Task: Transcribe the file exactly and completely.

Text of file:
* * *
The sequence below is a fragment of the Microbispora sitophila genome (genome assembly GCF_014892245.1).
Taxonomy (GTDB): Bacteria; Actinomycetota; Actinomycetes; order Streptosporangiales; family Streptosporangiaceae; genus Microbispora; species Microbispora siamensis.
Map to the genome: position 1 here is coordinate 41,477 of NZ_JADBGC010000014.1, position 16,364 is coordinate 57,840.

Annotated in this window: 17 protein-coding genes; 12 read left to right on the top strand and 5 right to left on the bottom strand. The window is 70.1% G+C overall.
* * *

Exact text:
The sequence below is a fragment of the Microbispora sitophila genome (genome assembly GCF_014892245.1).
Taxonomy (GTDB): Bacteria; Actinomycetota; Actinomycetes; order Streptosporangiales; family Streptosporangiaceae; genus Microbispora; species Microbispora siamensis.
Map to the genome: position 1 here is coordinate 41,477 of NZ_JADBGC010000014.1, position 16,364 is coordinate 57,840.

Annotated in this window: 17 protein-coding genes; 12 read left to right on the top strand and 5 right to left on the bottom strand. The window is 70.1% G+C overall.